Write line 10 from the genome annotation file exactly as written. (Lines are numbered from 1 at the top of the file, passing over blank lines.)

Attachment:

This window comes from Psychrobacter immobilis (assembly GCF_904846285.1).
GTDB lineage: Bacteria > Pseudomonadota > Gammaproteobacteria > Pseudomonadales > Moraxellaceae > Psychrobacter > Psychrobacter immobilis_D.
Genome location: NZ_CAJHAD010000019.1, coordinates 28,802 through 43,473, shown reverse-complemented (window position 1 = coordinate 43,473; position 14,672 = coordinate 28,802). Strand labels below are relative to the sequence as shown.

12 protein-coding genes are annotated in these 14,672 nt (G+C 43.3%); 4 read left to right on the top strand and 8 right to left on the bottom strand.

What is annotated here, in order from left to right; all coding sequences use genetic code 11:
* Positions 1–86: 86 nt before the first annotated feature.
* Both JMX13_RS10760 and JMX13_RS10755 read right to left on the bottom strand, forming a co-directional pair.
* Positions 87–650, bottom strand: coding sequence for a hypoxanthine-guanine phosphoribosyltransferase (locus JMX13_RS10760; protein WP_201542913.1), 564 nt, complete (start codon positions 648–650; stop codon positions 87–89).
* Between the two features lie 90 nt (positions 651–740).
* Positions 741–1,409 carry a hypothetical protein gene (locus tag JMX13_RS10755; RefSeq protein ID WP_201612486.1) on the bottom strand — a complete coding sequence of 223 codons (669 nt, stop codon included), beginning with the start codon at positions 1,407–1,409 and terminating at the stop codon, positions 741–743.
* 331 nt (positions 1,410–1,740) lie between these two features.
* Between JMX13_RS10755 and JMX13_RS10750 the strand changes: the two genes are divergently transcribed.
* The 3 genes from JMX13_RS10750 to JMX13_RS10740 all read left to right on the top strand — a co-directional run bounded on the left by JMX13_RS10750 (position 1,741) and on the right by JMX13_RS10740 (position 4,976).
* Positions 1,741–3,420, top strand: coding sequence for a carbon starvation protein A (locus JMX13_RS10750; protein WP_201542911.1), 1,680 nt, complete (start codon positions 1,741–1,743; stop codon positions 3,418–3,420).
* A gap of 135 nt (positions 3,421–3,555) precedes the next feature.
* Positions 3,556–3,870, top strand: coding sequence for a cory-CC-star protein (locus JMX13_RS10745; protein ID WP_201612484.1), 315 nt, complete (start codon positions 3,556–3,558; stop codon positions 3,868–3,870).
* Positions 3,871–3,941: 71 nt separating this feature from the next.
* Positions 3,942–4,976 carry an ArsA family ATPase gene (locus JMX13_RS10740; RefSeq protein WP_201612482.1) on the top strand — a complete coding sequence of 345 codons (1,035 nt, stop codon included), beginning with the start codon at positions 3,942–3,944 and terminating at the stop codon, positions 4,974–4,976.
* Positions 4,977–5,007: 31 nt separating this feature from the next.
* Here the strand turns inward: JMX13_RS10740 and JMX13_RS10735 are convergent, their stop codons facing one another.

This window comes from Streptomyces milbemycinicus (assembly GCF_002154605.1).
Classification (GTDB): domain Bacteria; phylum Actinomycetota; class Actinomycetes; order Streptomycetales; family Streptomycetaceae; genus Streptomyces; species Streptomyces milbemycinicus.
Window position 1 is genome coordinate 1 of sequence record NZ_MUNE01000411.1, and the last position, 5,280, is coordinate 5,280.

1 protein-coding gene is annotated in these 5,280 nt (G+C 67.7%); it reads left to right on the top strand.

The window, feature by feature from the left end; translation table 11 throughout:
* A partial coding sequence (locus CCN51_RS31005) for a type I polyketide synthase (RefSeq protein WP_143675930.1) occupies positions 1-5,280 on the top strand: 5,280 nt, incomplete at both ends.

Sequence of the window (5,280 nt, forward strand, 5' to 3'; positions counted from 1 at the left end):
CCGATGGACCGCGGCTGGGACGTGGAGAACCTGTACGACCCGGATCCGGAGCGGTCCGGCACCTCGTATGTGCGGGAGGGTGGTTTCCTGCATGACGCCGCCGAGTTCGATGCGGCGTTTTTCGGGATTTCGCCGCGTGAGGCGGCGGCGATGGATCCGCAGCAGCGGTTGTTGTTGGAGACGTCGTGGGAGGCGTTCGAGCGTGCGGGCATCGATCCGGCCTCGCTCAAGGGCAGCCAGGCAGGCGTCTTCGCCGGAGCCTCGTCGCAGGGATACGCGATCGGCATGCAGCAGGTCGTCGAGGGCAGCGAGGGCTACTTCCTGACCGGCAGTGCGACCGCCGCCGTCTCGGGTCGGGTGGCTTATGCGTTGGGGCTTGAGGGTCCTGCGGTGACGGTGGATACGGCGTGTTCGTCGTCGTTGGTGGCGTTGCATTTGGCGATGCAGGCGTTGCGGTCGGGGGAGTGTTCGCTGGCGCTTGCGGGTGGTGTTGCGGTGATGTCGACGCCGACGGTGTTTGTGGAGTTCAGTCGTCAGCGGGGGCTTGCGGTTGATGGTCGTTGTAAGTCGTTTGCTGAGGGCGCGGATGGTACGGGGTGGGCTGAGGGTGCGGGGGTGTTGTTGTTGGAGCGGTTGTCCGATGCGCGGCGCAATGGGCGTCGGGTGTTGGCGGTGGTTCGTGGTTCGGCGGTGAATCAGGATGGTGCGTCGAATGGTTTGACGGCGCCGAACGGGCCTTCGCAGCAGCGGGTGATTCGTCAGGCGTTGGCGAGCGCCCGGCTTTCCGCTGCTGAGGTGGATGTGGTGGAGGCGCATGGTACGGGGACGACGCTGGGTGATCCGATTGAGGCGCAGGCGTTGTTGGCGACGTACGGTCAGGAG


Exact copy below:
* Positions 741–1,409 carry a hypothetical protein gene (locus tag JMX13_RS10755; RefSeq protein ID WP_201612486.1) on the bottom strand — a complete coding sequence of 223 codons (669 nt, stop codon included), beginning with the start codon at positions 1,407–1,409 and terminating at the stop codon, positions 741–743.